In a frantic and hurried frenzy, I struggled to grab the car key and unlock my driver-side car. My hands wouldn’t stop shaking as I tried to slide the key into the lock. When I finally managed, I hurried my way into the seat, fastening my seatbelt and slamming the door. I was still in shock, as all the fear – along with the realization of what had just happened, and what I’d witnessed – finally hit me all at once. Oh, god, I wanted to throw up so badly, but I somehow managed to avoid that. I sat back in my seat and tried to catch my breath. Some stupid song my kids liked came onto the radio; I just grunted and shut the damn thing off before I put the car in reverse.
Once I had backed fully out of the parking space, I noticed a man standing in the middle of the street through my back window.
It was Joe.
He found me.
Somehow, he fucking found me.
I panicked. I put the car in drive as fast as I could and slammed the gas petal to the floor. I watched in my rearview mirror as Joe got further and further from sight, but he didn’t try to give chase again. No, instead, he just waved me off. He just slowly waved as I drove away down the street. I thought it odd, but I didn’t really care. I was just relieved that the experience was over.
I raced all the way home. I didn’t care about the speed limits; I just wanted to go home where it was safe. By the time I arrived, it was 9 PM. My kids were already asleep, and my wife was probably beginning her nightly ritual of reading some random book before bed. Once parked in the driveway, I grabbed the bags from the backseat and marched to the front door, unlocking it and throwing the bags onto the living room couch before hurrying to lock the door. I then hung my jacket on the coat rack and trudged up the stairs to my bedroom. My wife, sure enough, was already in bed with her book, as I silently entered the room, took my clothes off, and headed to the bathroom to take a shower. I never heard my wife say anything like “Hey, honey, what’s wrong?” or anything like that, and even if she had, I was too scared and worn-out to manage a reply.
I carelessly discarded my clothes, trench coat and all, and immediately jumped into the shower. I didn’t bother to do much scrubbing or washing; I just needed to contemplate what had just happened and figure things out. I thought about calling the police, but would they even believe me? I had no evidence of a murder, and I knew people weren’t going to believe me. Regardless, after what felt like the longest shower in my life, I dried myself off, put on some pajamas and slid into my bed next to my wife who by then had already fallen asleep. I made sure to cuddle next to her as tightly as I could, letting the warmth of her body engulf me, making me feel safe for the first time that night. It didn’t take long before my eyelids got heavy, and I felt myself drift off to sleep, feeling myself at peace for the first time in what felt like ages.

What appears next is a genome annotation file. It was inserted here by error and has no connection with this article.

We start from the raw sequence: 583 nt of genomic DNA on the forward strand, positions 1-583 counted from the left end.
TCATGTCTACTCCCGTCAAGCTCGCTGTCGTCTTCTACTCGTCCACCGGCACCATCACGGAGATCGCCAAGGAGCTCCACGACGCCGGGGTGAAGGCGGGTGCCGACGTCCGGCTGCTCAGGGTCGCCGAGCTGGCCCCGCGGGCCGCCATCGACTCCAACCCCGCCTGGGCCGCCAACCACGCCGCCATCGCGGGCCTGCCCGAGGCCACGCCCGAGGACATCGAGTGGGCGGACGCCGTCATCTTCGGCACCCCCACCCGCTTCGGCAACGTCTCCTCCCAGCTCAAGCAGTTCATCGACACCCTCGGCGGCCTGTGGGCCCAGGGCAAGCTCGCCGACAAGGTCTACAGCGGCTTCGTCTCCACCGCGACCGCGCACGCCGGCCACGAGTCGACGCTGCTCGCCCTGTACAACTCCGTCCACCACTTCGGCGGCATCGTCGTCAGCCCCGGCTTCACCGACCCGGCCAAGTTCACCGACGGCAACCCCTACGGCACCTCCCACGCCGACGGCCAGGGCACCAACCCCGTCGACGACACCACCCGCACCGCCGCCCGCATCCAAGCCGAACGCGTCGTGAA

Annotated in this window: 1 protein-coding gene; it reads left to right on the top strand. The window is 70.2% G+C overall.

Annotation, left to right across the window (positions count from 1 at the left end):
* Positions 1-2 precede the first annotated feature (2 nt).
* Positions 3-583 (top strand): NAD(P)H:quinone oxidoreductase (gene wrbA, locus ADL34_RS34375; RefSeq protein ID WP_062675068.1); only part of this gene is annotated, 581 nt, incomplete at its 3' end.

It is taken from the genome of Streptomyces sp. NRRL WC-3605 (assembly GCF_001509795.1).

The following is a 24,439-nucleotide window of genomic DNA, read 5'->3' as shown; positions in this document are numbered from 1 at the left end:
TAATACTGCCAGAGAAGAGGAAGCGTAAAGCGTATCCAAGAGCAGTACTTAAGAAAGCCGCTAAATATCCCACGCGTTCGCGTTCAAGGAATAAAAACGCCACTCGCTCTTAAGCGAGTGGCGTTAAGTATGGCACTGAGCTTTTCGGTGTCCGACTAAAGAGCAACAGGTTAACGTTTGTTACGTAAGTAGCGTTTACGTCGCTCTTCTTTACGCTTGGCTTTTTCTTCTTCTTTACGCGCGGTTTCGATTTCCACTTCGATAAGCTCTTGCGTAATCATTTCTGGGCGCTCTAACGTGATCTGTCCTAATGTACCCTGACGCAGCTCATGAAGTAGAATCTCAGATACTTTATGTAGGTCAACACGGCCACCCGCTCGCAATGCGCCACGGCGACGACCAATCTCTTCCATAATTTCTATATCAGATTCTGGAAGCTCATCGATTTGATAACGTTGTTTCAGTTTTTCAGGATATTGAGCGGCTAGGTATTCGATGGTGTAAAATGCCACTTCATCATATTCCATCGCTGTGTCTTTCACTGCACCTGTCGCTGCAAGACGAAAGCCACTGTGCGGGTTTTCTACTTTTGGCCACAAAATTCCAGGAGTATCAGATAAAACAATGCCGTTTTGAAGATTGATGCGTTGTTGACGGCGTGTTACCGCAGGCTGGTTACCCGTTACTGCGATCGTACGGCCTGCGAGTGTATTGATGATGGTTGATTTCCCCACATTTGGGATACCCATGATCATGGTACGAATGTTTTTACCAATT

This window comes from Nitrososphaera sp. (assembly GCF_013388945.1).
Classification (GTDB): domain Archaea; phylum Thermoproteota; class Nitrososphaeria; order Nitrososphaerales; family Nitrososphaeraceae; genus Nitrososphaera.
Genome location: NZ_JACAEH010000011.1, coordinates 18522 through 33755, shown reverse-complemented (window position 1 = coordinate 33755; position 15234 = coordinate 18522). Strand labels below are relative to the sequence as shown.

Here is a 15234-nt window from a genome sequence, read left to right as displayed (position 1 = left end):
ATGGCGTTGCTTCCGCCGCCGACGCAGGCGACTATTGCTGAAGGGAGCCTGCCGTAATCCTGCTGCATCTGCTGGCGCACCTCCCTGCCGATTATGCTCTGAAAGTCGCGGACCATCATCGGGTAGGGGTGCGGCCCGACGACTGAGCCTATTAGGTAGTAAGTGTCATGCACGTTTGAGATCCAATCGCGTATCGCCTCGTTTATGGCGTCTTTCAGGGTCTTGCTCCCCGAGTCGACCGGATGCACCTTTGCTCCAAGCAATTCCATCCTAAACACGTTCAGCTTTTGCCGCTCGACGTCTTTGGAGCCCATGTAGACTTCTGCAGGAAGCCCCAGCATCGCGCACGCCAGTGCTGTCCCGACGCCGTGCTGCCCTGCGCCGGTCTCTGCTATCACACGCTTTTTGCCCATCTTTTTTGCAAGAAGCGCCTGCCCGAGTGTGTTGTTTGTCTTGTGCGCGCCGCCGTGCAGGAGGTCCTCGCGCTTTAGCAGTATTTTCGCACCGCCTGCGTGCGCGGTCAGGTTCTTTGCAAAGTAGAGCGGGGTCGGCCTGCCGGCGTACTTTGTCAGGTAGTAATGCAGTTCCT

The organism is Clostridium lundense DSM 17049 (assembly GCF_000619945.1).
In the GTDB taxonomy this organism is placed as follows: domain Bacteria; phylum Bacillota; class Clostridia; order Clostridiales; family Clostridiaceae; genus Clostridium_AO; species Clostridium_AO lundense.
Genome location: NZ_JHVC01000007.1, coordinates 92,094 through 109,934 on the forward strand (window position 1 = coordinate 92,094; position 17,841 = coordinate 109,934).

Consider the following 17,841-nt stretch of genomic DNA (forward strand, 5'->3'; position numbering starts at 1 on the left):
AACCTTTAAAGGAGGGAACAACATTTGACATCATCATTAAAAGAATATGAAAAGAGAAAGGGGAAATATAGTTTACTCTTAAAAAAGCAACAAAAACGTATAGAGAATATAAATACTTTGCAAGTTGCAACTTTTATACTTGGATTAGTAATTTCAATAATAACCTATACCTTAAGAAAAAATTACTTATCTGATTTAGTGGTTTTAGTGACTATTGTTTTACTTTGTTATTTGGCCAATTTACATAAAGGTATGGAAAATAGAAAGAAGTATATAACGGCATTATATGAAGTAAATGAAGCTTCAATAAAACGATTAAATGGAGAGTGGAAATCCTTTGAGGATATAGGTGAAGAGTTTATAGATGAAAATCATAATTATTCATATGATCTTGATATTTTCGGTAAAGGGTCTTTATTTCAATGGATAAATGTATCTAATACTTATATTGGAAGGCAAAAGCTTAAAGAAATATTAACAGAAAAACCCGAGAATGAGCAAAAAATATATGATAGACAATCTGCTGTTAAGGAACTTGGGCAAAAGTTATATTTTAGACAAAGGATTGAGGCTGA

The next morning, I woke up in bed alone. It was Saturday, so my wife and the kids were probably already up and about. My wife was probably downstairs making breakfast while the kids were roughhousing, and sure enough, they were. I heard them clearly from the kitchen. I sat up, looking over at the clock. It was 8:30 in the morning, and being a Saturday, it was my day to check the mail since it usually came around 7:45. Ah, weekend routines, some semblance of normalcy.
I got out of bed, put on my slippers and robe, and made my way downstairs. It was then that the memories of the previous night came flooding back to me. I paused halfway down the stairs, my heart skipping a beat, as I stood there in shock, staring at the discarded bags of my childrens’ Christmas presents, carelessly strewn upon the living room couch. For a moment I believed something terrible had happened, before the sounds coming from the kitchen caught my attention again, pulling me back to peace and reality. I walked down the stairs and looked over the railing to see my family, smiling and laughing around the table. I remember feeling a smile coming to my face, and I decided that, for their safety, I was just going to forget about the night before.
I walked out of the front door, and the cold air hit me hard, as I’d forgotten to tie my robe. I rolled my eyes in frustration and tied it before crossing the porch on my way to the front steps.
All those sappy feelings, along with any hope of forgetting the events from the night before, were dashed immediately when I reached the top of the steps. On the walkway leading to my mailbox, I noticed a message scrawled across it in red spray paint. The shock and fear returned, as I felt my heart sink into my stomach. What the message said continues to haunt me to this very day. Just five simple, everyday words have turned my life completely on its head. It read:
I REALLY LIKE YOUR HOUSE.
I looked down in horror. A glimmer of light hit my eyes, as it was then I noticed something else, taped to the gatepost. I walked over and examined it. It was a Polaroid picture of a family sitting down to breakfast.
I turned to look through the window, and there they were, sitting and smiling as they had been in the photo, without a care in the world.
But so was Joe.
His shadowy form loomed in the window, waving to me like he did the night before. Oh, god… he’s in my house. I led him to my house!